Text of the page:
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Pediatric Nephrology

, Volume 11, Issue 4, pp 435–437 | Cite as

Increased recognition of IgA nephropathy in African-American children

  • Azra M. Sehic
  • Lillian W. Gaber
  • Shane Roy III
  • Paula M. Miller
  • Stephen B. Kritchevsky
  • Robert J. Wyatt
Original article

Abstract.

Based upon the percentage of cases of IgA nephropathy (IgAN) in biopsy series, a lower prevalence has been assumed for African-Americans compared with Americans of European descent. This may be due to a racial difference in the basic underlying pathology of IgAN or to racial differences in patterns of referral and biopsy selection practices. Over the past decade (1985 – 1994), we have found similar incidences of IgAN in Caucasian and African-American children from Shelby County, Tennessee. The incidence was 3.0 cases per million per year for Caucasian and 5.7 cases per million per year for African-American children. IgAN may be more common in African-American children than previously appreciated. Population-based incidence studies will be necessary to determine whether or not our experience has become a more widespread phenomenon.

Key words: IgA nephropathy Incidence African-American children 

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Copyright information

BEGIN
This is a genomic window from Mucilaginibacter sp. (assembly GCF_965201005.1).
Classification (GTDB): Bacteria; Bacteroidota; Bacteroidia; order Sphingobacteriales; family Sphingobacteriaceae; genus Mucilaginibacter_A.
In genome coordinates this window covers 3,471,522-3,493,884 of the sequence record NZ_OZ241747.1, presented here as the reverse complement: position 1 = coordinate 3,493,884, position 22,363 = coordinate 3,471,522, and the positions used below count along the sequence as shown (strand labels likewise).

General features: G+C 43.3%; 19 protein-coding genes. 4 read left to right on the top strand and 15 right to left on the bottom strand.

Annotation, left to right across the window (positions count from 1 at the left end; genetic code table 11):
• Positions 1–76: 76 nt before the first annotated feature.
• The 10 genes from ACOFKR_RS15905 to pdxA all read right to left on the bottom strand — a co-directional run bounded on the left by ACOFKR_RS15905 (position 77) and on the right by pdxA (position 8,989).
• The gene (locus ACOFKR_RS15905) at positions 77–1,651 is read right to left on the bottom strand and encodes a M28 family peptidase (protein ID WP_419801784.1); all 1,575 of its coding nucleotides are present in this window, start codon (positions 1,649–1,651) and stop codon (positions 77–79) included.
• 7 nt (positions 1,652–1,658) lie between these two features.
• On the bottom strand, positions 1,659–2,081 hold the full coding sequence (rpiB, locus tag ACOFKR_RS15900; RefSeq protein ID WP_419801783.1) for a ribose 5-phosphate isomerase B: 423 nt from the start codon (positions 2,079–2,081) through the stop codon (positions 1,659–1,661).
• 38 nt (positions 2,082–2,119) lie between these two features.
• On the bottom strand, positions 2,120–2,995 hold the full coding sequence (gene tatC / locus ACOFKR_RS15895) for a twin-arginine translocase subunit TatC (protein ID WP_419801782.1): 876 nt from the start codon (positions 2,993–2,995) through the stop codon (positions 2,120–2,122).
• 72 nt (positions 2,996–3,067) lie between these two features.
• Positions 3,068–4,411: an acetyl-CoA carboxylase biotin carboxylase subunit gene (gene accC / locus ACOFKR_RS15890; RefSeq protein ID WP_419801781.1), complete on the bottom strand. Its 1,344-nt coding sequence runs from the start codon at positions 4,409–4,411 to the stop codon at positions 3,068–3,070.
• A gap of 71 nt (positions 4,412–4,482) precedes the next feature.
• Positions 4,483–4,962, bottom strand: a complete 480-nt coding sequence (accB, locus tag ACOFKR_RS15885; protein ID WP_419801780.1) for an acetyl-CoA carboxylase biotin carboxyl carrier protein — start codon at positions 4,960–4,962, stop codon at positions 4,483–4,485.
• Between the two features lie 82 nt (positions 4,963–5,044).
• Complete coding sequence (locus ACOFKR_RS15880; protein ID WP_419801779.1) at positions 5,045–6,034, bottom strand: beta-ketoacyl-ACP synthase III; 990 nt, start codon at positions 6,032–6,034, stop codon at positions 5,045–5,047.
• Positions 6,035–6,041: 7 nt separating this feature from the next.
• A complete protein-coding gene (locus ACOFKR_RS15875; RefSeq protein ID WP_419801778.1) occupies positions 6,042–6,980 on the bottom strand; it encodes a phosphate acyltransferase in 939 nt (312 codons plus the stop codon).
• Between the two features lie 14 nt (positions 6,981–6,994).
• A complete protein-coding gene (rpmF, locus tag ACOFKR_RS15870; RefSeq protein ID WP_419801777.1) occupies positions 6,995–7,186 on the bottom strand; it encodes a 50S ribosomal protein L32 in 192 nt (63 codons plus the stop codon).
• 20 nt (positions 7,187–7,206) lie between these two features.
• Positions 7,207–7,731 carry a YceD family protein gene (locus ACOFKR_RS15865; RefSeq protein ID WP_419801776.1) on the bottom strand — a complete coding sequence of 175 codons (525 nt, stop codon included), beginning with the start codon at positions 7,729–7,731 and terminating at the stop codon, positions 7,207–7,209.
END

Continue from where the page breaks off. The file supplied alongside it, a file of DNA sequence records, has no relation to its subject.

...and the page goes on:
© IPNA - International Pediatric Nephrology Association New York, USA 1997

Authors and Affiliations

  • Azra M. Sehic
    • 1
  • Lillian W. Gaber
    • 2
  • Shane Roy III
    • 1
  • Paula M. Miller
    • 1
  • Stephen B. Kritchevsky
    • 3
  • Robert J. Wyatt
    • 1
  1. 1.Division of Pediatric Nephrology, Department of Pediatrics, University of Tennessee, Memphis, and the Crippled Children’s Foundation Research Center at the Le Bonheur Children’s Medical Center, Memphis, Tennessee, USAUS
  2. 2.Department of Pathology, University of Tennessee, Memphis, and the Crippled Children’s Foundation Research Center at the Le Bonheur Children’s Medical Center, Memphis, Tennessee, USAUS
  3. 3.Division of Epidemiology, Department of Preventive Medicine, University of Tennessee, Memphis, and the Crippled Children’s Foundation Research Center at the Le Bonheur Children’s Medical Center, Memphis, Tennessee, USAUS

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